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Extension > Local Extension Offices > Morrison > County Agriculture Educator > Articles > Corn Silage Harvest on the Horizon

Corn Silage Harvest on the Horizon

University of Minnesota Extension, Stearns County News
September 2, 2015         
           
Source:  Dan Martens, Extension Educator
University of Minnesota Extension
Stearns, Benton & Morrison Counties


Corn Silage Harvest on the Horizon
By Dan Martens, University of Minnesota Extension

FOLEY, Minn. (08/26/2015) — Corn in many fields is denting around the area. We move from stages like early dent when the whole plant moisture might be 73% or more; full dent around 71%; ½ milk line around 65% moisture; ¼ milk line around 63%; no milk line around 60% and the grain moisture might be around 32%...and a black layer starting to develop on the kernel tip. I use the milk line process where ¼ milk line means there is still milk about ¼ of the distance up from the bottom of the kernel.

I have one reference that says it might take 5 days to move from early dent to full dent, 5 days from full dent to half milk line - if weather conditions push things quickly. That seems really fast to me. So as the corn starts to dent, it’s time to watch the crop pretty closely for chopping corn silage.

Ultimately reaching the whole plant moisture that is correct for your storage and feeding practices is key. When we have good soil moisture, we can be fooled into thinking the corn is too green to chop. The grain makes up half of the total dry matter weight of plant. So when the grain gets down around a 35% moisture range and less, that weighs heavily on the whole plant moisture content.

With normal weather and crop conditions, once we get to where most kernels have started to dent, we might expect to lose one-half % whole plant moisture per day. So if we think we are around 71% whole plant moisture when most kernels have dented, we might drop 6% moisture and be at 65% moisture in around 12 days.

PRICING CORN SILAGE. With a better planting season and ample moisture generally, there might not be as many people shopping for corn for silage as last year, but there will be some.

Ohio State Extension posted an article recently about pricing corn silage. This can be found by doing a website search for “Ohio Extension Pricing Corn Silage August 2015”. You’re welcome to call us at the County Extension Office to get a copy. The article lists several links to related topics.

One article tells about a computer program (SESAME) that calculates a value for corn silage based on the value of 20 or 30 other feed materials. The article shows an example that resulted a “corn standing in the field price” of about $24 per ton. That’s in the range of a thumb-rule estimating that a ton of corn silage purchased out of the field might have a value of 6 to 8 times the price of a bushel of corn. This is based on expecting 6 to 8 bushels of corn per ton of corn silage. Some value for the fodder might be added to that. DON’T take $24 as the right number for your situation – do you own math.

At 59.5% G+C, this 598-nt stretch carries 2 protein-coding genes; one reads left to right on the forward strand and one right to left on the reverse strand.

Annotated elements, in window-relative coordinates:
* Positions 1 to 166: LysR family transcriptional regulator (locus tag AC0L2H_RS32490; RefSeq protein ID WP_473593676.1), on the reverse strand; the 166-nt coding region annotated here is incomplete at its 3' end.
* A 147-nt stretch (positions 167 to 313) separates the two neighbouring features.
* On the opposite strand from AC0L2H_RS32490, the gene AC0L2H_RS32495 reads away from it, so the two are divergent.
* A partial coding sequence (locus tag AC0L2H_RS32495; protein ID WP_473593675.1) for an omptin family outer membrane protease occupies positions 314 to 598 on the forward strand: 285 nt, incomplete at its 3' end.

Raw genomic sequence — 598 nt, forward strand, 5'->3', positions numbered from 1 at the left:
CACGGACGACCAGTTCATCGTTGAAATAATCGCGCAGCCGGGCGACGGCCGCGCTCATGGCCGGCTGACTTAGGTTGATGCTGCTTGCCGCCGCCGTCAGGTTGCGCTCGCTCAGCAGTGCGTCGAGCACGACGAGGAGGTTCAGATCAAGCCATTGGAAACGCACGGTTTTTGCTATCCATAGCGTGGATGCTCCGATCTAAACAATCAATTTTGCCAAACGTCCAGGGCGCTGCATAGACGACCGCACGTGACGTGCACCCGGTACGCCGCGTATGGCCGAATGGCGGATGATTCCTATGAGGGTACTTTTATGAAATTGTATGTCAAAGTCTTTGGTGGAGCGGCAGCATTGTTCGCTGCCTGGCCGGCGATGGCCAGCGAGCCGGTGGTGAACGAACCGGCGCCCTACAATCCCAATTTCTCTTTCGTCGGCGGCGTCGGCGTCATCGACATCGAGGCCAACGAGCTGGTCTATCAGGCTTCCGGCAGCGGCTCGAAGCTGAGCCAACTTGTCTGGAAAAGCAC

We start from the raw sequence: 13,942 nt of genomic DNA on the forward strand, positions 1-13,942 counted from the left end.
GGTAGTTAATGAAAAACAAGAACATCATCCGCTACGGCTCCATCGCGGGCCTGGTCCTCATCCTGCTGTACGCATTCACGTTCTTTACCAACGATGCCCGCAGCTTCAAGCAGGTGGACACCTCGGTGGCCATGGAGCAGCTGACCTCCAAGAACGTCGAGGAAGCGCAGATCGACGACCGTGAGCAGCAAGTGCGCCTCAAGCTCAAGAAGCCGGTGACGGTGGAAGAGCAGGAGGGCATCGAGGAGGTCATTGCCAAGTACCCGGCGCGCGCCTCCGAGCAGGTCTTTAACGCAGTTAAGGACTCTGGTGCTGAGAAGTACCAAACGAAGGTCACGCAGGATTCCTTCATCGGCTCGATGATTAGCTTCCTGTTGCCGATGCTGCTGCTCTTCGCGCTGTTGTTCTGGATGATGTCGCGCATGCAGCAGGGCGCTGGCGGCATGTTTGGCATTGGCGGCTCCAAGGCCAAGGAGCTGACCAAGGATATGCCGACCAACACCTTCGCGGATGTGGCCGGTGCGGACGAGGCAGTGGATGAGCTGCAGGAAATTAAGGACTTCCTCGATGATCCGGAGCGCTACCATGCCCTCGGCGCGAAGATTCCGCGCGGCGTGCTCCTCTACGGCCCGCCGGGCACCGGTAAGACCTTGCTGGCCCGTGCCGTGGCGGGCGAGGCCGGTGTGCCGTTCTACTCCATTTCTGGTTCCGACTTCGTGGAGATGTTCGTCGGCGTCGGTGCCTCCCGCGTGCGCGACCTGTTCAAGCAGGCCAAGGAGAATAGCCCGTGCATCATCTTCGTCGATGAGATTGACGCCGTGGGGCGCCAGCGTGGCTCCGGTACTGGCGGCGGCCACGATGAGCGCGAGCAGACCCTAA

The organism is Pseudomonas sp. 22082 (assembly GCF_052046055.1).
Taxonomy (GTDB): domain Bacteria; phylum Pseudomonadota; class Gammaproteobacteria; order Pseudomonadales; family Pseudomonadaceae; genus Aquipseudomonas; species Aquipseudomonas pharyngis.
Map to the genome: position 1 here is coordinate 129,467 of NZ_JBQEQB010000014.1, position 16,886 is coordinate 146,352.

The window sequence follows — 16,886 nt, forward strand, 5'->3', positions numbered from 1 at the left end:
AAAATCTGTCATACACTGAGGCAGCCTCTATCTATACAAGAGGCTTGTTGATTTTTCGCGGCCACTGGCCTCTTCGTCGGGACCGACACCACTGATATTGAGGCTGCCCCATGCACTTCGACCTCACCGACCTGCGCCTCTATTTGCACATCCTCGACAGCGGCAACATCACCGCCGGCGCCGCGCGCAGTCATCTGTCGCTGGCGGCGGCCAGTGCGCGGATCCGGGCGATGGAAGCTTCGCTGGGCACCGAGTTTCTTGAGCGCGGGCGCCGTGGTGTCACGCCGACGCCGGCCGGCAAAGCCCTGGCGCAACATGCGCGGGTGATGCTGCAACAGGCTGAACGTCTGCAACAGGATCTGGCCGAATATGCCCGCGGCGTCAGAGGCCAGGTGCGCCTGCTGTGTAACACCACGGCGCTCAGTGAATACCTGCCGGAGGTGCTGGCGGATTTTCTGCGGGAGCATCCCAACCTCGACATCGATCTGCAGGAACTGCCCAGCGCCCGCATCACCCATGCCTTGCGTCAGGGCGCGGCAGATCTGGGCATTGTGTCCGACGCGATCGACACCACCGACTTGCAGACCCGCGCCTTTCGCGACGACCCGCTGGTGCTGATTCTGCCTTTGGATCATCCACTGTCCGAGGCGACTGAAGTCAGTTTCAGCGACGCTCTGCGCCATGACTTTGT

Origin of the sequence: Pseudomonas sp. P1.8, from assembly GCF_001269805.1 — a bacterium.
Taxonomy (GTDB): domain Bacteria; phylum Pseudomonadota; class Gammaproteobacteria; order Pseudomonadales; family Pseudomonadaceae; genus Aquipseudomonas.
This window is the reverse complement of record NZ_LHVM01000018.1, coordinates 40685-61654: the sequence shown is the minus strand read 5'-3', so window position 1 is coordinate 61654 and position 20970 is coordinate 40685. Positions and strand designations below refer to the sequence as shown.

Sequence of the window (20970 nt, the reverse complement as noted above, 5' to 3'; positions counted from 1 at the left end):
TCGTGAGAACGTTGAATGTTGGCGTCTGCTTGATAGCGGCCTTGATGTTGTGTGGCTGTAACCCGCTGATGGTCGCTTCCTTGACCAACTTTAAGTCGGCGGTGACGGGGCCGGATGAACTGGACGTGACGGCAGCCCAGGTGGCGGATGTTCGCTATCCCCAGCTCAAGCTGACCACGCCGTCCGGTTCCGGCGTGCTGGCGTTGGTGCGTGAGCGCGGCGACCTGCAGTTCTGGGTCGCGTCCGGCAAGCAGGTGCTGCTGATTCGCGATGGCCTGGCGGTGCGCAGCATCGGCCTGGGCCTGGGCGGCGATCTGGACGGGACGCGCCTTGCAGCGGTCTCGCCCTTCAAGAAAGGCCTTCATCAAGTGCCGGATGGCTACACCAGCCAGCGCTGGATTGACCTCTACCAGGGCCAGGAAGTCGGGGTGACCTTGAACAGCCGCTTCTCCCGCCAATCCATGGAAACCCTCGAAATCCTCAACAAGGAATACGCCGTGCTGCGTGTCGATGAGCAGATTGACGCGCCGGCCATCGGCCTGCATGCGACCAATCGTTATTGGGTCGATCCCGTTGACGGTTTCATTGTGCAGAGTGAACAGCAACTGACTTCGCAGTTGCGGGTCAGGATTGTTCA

People who start negotiations with 6 to 8 times the price of corn should study a Wisconsin Extension Article about field trials looking at the variations and factors that play into bushels of corn per ton. With yields averaging from 25 to 200 bushels per acre and moisture ranging from 60 to 70% over several years, this ranged from 0 to 12 bushels per ton. Wisconsin Extension forage information can be found by searching for “Wisconsin Extension Forage FYI” or call the County Extension Office.

Moisture alone makes a huge difference. For corn at 125 bushels per acre, for example, if chopped at 60% moisture, these field trials averaged 14.6 tons of corn silage per acre and 8.5 bushels of corn per ton. If chopped at 70% moisture, they averaged 19.5 tons per acre BUT only 6.4 bushels per ton - because more of the weight is water. 

Wisconsin also has a worksheet for putting harvest and production costs and other information for estimating potential buyer and seller prices for corn silage. Testing corn silage for moisture and feed quality can be helpful in considering corn silage prices.

For the buyer, a key question is: What will I have invested in the feed when I put in in the feed bunk - when I add what I pay for the standing crop and my costs to chop, haul, and put it in storage? 

For the seller, a key question is: How does the standing crop stumpage value compare to my cost of production… and how does net income for the crop, if chopped - compare to the value of the grain I would harvest MINUS my cost for harvesting, drying, hauling, storage, or moisture deductions. What about the value of stalks left on the field with grain harvest?

At the end of the day, the buyer and seller need to figure out if there is a price that makes sense for their situation.

Contacts

Daniel Martens
Extension Educator, Ag Production Systems
(320) 968-5077
marte011@umn.edu
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